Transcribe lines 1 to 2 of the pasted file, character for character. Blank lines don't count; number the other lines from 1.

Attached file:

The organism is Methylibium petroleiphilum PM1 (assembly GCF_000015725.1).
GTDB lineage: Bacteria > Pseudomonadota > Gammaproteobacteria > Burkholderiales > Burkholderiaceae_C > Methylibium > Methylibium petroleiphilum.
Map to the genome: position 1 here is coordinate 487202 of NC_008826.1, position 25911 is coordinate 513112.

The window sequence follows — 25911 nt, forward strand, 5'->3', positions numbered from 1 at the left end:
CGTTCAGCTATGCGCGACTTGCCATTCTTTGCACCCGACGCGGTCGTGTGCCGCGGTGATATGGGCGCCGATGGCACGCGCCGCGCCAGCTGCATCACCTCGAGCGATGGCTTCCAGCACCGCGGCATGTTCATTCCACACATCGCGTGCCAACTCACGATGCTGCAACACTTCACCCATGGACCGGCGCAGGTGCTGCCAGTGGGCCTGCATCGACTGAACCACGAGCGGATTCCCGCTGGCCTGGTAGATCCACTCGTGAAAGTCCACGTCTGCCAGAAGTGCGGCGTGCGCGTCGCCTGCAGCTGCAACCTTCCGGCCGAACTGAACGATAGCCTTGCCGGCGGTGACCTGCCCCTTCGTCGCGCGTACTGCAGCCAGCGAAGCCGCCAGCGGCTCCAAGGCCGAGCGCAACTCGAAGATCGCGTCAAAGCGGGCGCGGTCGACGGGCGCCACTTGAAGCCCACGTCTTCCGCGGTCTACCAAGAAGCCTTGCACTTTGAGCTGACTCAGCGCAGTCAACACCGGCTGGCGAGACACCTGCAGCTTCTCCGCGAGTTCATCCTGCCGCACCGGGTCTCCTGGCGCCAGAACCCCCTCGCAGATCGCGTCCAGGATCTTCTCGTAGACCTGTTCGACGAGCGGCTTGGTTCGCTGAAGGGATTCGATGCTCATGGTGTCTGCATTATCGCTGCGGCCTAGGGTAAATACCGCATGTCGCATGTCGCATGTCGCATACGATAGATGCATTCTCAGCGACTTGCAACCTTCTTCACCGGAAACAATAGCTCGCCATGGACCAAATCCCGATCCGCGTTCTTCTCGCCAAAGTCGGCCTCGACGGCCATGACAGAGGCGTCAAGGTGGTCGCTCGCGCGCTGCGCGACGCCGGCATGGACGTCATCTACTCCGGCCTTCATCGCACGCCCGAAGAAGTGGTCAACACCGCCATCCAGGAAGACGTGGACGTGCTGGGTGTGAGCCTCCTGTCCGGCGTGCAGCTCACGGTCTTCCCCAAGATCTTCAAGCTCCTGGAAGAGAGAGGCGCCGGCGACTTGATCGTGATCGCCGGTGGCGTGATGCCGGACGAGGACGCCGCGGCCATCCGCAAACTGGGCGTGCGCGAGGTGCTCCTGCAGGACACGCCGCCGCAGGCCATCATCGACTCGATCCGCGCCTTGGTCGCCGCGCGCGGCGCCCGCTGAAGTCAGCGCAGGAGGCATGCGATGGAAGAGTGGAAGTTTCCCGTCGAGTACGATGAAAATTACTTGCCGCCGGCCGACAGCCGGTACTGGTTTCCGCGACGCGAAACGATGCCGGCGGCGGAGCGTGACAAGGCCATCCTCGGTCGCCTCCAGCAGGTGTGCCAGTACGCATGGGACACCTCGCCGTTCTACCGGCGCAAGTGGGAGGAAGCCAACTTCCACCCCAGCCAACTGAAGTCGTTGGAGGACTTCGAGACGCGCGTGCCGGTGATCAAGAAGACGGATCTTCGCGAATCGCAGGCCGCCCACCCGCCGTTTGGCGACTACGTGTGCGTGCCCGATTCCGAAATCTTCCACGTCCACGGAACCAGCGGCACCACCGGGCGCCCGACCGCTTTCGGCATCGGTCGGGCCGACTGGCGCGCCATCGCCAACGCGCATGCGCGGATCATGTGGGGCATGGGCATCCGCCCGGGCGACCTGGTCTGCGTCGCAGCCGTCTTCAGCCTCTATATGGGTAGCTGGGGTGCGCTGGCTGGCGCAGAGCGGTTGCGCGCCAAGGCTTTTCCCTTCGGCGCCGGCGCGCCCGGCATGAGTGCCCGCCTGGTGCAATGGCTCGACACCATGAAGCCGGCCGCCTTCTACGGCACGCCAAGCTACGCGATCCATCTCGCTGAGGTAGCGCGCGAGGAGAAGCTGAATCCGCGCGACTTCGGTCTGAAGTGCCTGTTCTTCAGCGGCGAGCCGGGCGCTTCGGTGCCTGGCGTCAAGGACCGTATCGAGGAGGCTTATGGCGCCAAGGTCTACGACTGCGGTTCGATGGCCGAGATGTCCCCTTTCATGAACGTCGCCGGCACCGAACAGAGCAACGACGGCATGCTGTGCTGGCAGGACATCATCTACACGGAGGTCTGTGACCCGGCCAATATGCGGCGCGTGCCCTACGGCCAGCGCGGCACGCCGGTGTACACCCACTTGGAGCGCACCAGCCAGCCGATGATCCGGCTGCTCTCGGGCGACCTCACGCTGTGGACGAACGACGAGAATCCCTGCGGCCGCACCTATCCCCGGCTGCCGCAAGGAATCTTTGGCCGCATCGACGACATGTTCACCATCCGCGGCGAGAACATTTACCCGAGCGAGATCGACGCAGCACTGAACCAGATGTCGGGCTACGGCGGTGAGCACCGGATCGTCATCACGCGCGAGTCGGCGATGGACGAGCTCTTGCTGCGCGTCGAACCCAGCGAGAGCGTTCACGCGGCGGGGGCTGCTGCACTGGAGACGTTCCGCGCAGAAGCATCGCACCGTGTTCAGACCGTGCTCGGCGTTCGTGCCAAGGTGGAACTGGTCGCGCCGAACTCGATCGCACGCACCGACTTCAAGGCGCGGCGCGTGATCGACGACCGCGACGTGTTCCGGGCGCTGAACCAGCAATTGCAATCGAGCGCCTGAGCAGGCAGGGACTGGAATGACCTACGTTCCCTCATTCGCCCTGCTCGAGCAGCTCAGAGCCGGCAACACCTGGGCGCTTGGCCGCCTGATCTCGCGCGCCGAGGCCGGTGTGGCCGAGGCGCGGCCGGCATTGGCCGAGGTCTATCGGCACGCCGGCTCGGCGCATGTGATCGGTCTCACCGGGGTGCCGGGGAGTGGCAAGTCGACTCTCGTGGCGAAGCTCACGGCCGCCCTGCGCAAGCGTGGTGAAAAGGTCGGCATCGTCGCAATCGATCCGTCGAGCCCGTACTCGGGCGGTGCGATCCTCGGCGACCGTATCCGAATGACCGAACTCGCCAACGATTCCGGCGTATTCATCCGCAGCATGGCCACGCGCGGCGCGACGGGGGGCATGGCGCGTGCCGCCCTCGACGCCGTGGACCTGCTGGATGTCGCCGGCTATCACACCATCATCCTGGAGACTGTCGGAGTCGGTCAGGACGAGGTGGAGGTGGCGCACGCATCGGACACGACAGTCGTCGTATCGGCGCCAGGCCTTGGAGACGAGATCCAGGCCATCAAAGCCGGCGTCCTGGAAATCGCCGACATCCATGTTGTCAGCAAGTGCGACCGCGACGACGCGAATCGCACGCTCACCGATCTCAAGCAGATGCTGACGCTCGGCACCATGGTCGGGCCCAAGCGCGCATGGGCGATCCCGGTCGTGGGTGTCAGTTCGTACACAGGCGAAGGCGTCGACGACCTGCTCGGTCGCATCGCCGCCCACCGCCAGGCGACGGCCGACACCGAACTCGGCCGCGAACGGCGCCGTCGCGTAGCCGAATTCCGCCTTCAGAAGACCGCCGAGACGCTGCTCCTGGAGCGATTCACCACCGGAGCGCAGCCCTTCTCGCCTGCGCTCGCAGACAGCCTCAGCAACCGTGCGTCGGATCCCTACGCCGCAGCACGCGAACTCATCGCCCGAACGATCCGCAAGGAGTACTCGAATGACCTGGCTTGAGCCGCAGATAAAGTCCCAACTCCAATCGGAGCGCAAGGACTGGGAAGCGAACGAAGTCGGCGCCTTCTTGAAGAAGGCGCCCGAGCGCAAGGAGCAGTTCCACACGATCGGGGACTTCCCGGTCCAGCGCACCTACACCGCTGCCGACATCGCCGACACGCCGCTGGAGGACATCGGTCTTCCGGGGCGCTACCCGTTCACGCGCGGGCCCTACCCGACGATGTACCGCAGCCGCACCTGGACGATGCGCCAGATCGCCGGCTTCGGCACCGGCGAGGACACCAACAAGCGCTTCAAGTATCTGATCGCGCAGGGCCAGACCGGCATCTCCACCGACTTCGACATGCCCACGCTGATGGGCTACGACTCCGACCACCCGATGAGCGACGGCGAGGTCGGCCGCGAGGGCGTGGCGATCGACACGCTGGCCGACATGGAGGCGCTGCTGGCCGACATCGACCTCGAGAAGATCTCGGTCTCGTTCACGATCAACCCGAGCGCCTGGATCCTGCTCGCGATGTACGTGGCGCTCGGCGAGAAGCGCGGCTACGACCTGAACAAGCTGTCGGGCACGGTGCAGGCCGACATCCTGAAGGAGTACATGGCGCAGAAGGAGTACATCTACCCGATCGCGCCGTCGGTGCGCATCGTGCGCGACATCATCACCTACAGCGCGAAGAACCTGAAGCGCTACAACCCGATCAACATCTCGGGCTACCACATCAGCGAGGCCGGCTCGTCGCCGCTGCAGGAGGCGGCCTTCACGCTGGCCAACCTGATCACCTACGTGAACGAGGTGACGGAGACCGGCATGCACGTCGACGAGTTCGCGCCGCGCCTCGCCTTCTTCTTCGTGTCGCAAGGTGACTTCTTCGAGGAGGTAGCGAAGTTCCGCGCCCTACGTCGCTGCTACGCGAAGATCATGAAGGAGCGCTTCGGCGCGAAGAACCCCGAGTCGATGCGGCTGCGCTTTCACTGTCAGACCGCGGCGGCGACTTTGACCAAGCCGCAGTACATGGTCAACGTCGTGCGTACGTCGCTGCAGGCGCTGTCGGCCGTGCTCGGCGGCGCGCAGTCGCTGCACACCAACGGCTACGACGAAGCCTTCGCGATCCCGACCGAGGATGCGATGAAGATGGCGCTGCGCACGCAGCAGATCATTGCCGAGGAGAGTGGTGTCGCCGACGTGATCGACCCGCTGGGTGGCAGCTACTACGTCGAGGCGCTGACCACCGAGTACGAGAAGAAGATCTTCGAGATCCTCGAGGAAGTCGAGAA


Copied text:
The organism is Methylibium petroleiphilum PM1 (assembly GCF_000015725.1).
GTDB lineage: Bacteria > Pseudomonadota > Gammaproteobacteria > Burkholderiales > Burkholderiaceae_C > Methylibium > Methylibium petroleiphilum.